I’ve got issues with plastic.
Before my son was born, I swore my house was not going to ever look like a toy box threw up there. Toys would be functional and fun, yet appealing to both children and adults’ aesthetic. And NO plastic toys!
Now a mom to a 2 ½ year old boy, my viewpoint has softened around the edges. I admit that my yard is often riddled with plastic dump trucks and shovels. Though, I’ve fought to keep those expensive wooden toys pristine and not laden with mud, I get that toys are meant to be played with and sometimes plastic happens.
Another big complaint of mine is the amount of plastic we human beings are producing, buying, and discarding. There’s been a loud buzz encouraging consumers to give up plastic bags and use less plastic bottles. Even my husband, after attending a benefit for water awareness by GiveAGlass.org, has sworn off plastic water bottles and even goes as far as to go a bit thirsty or seek out a glass if he’s forgotten his metal bottle.
Even though plastic is durable, cleanable, and frankly, convenient and affordable, I urge you to choose all plastic consciously and in moderation as the use of plastic has both serious health and environmental impact.
For Your Body
Plastic contains harmful chemicals which are an especially big concern for babies who put everything in their mouths. This is also an issue for children and adults, as plastics are widely used in packaging water and foods.
Harmful substances used in plastic include:
- BPA (Bisphenol-a), which disrupts the endocrine system (hormones). In animal studies, it’s been associated with accelerated puberty and a potential cancer risk. Widely used in the making of the hard, clear and nearly unbreakable plastic called polycarbonate, studies show that trace amounts of BPA are leaching from polycarbonate containers into foods and liquids.
- PVC (polyvinyl choloride) is used in toys to soften the plastic. PVC can release harmful fumes and is known to be a carcinogen.
- Phthalates are the softening agents found in items containing PVC and are believed to be a hormone disruptor and potential cancer risk. This substance has been banned from children’s toys by the EU in 2004, but in the US, regulations only limit the concentration of phthalates in children’s toys.
The problem with regulations and bans on harmful substances in plastic toys is they’re not always enforced. Although lead paint has been banned for years, it’s not uncommon for it to be found in new toys, and there’s obviously no way to regulate hand-me-downs toys.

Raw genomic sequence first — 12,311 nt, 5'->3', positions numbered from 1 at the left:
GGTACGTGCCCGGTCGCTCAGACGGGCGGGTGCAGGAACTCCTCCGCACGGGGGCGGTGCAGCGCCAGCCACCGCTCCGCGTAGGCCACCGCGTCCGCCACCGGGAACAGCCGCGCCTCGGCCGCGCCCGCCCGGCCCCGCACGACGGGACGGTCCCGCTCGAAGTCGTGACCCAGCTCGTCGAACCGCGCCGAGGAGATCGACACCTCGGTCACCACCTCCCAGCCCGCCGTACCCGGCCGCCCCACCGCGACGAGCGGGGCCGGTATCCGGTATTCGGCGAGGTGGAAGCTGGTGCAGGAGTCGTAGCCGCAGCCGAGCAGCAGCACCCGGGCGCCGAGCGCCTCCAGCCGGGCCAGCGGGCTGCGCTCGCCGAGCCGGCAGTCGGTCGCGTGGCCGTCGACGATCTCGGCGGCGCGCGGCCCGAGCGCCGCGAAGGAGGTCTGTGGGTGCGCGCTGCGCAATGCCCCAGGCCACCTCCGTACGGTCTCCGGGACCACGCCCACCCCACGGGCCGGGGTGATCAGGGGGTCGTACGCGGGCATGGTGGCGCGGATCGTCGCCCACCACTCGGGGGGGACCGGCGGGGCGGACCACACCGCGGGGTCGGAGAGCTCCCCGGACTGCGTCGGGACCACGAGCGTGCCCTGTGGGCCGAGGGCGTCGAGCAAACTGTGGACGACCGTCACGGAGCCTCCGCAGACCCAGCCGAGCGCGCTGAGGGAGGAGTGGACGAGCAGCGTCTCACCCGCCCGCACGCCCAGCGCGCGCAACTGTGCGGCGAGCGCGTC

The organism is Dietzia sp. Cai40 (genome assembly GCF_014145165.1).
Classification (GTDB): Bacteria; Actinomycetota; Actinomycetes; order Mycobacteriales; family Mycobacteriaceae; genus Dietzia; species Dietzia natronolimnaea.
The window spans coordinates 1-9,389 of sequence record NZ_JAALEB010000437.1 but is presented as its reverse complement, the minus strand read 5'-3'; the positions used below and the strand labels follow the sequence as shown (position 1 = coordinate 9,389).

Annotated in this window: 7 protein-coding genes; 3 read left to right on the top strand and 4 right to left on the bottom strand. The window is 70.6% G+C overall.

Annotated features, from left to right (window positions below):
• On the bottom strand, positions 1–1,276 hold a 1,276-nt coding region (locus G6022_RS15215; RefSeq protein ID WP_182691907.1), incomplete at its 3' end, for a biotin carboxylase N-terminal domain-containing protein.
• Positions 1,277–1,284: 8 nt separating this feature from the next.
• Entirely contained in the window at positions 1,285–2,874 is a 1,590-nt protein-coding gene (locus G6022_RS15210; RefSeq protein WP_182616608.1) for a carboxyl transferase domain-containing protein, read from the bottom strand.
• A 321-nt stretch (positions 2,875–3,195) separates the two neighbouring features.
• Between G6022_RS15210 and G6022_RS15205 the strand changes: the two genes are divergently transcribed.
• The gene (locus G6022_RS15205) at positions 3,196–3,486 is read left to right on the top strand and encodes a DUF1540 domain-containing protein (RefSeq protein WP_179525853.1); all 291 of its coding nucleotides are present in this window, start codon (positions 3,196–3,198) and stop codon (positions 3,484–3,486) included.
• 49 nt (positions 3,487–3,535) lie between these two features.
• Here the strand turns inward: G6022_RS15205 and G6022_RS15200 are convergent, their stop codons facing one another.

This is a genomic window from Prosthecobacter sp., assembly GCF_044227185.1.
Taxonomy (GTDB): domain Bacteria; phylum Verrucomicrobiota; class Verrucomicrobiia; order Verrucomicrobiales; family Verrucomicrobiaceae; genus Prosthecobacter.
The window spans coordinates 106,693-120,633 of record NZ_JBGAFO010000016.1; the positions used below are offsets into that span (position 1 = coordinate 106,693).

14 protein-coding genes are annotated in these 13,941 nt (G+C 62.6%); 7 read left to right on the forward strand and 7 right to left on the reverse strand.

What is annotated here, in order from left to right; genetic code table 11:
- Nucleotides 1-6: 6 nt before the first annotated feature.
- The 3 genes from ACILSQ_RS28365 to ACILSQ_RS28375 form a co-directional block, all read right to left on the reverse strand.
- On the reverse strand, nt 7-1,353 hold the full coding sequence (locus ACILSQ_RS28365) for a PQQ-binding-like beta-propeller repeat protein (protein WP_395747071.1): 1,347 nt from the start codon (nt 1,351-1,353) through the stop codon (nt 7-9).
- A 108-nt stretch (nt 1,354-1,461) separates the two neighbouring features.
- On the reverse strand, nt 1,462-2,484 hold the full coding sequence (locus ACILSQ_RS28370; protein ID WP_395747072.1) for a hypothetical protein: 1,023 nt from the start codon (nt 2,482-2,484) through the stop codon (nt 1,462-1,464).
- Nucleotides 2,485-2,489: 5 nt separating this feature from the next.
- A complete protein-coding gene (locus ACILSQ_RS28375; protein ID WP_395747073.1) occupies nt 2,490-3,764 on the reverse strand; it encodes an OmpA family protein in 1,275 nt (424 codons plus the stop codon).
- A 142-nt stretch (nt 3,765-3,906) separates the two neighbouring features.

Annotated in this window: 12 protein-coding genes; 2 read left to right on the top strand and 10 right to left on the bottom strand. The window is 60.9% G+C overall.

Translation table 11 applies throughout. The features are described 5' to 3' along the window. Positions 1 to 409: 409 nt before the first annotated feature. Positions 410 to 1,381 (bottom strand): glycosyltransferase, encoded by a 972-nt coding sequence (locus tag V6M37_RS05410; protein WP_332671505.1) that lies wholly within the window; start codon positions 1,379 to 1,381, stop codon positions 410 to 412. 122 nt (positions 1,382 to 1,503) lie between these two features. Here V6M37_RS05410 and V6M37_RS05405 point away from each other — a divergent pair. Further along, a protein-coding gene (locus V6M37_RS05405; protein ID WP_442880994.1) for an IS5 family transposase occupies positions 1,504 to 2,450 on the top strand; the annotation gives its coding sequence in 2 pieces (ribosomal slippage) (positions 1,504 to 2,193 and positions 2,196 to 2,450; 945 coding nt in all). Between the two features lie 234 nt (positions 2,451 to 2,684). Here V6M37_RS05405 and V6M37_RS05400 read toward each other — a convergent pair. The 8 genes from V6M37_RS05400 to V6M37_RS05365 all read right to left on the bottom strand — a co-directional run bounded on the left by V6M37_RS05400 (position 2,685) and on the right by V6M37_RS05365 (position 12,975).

It’s usually possible to identify harmful substances by looking at the identification code stamped on most plastic containers. Polycarbonates fall in the number 7 group, and the 7 stamp may also include the letters “PC.” Likewise, PVC may be designated by the number 3.
When you’re evaluating plastics, use the following guidelines developed by Dr. Randall Neustaedter of cure-guide.com to minimize the health risks to your family:
Relatively safe Plastics:
- #1 polyethylene terephalate (PET) used only once
- #2 and #4 polyethylene
- # 5 polypropylene (used for catsup bottles and yogurt containers)
- #6 polystyrene (Styrofoam)
- #7 polycarbonate (Nalgene) water bottles
- Food or drinks heated in plastic containers in a microwave.
- Styrofoam cups (polystyrene #6), especially for hot liquids.
- #7 polycarbonate (Nalgene) water bottles
- Plastic baby bottles. If you use bottles, use only glass baby bottles with silicone, not latex, nipples.
- Never reuse plastic water bottles.
Although it may not be possible to be able to completely control exposure to harmful substances, taking steps to reduce the amount of harmful plastics your child is exposed to is an important step in the right direction.
For the Planet
The harmful health effects of plastic aren’t the only reason to to make eliminating or using plastic in moderation a big priority. Plastic is already having a huge impact on the environment.
Plastic trash in coastal ecosystems and the ocean is dangerous to marine and birdlife and it’s a very big problem. Right now, there’s a mass of garbage twice the size of Texas swirling in the Pacific Ocean, and 90% of it is plastic. It takes decades or ever centuries for plastic to break down in landfills, and in water, it takes even longer.
Not only does plastic biodegrade very slowly, it’s also derived from petroleum, a non-renewable resource. According to the organization GLASS, it takes 47 million gallons of oil to fill America’s demand for plastic water bottles alone.
Disposable plastic products may be convenient and cheap, but our children will pay the price in the future. Each time we say no to plastic, we’re taking a step toward ensuring the world our children inherit isn’t overflowing with plastic trash.